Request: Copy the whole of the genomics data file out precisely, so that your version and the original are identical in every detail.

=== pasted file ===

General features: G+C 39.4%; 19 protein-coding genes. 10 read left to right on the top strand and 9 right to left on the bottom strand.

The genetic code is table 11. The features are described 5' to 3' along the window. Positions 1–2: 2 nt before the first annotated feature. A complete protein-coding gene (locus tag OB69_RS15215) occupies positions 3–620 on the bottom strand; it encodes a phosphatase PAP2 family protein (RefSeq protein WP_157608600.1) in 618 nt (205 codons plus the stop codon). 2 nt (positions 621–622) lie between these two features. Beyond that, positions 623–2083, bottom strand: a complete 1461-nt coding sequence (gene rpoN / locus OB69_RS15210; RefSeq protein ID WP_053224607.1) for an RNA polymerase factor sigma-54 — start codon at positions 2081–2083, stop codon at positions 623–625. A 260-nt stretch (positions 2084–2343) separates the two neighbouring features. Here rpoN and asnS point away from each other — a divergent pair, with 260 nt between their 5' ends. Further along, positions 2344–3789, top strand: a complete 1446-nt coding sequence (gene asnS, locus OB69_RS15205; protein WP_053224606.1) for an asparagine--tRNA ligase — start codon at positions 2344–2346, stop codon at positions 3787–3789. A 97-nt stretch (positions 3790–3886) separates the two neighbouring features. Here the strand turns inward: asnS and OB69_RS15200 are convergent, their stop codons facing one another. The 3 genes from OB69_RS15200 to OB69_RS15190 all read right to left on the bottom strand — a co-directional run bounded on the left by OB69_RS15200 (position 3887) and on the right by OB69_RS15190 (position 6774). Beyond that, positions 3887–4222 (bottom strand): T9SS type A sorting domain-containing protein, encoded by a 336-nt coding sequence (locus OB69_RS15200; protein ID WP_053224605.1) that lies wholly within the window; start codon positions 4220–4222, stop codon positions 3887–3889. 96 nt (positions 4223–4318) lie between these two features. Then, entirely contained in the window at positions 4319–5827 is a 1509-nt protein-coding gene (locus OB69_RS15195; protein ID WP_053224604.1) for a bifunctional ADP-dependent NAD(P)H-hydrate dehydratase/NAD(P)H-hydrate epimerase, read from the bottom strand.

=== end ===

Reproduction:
General features: G+C 39.4%; 19 protein-coding genes. 10 read left to right on the top strand and 9 right to left on the bottom strand.

The genetic code is table 11. The features are described 5' to 3' along the window. Positions 1–2: 2 nt before the first annotated feature. A complete protein-coding gene (locus tag OB69_RS15215) occupies positions 3–620 on the bottom strand; it encodes a phosphatase PAP2 family protein (RefSeq protein WP_157608600.1) in 618 nt (205 codons plus the stop codon). 2 nt (positions 621–622) lie between these two features. Beyond that, positions 623–2083, bottom strand: a complete 1461-nt coding sequence (gene rpoN / locus OB69_RS15210; RefSeq protein ID WP_053224607.1) for an RNA polymerase factor sigma-54 — start codon at positions 2081–2083, stop codon at positions 623–625. A 260-nt stretch (positions 2084–2343) separates the two neighbouring features. Here rpoN and asnS point away from each other — a divergent pair, with 260 nt between their 5' ends. Further along, positions 2344–3789, top strand: a complete 1446-nt coding sequence (gene asnS, locus OB69_RS15205; protein WP_053224606.1) for an asparagine--tRNA ligase — start codon at positions 2344–2346, stop codon at positions 3787–3789. A 97-nt stretch (positions 3790–3886) separates the two neighbouring features. Here the strand turns inward: asnS and OB69_RS15200 are convergent, their stop codons facing one another. The 3 genes from OB69_RS15200 to OB69_RS15190 all read right to left on the bottom strand — a co-directional run bounded on the left by OB69_RS15200 (position 3887) and on the right by OB69_RS15190 (position 6774). Beyond that, positions 3887–4222 (bottom strand): T9SS type A sorting domain-containing protein, encoded by a 336-nt coding sequence (locus OB69_RS15200; protein ID WP_053224605.1) that lies wholly within the window; start codon positions 4220–4222, stop codon positions 3887–3889. 96 nt (positions 4223–4318) lie between these two features. Then, entirely contained in the window at positions 4319–5827 is a 1509-nt protein-coding gene (locus OB69_RS15195; protein ID WP_053224604.1) for a bifunctional ADP-dependent NAD(P)H-hydrate dehydratase/NAD(P)H-hydrate epimerase, read from the bottom strand.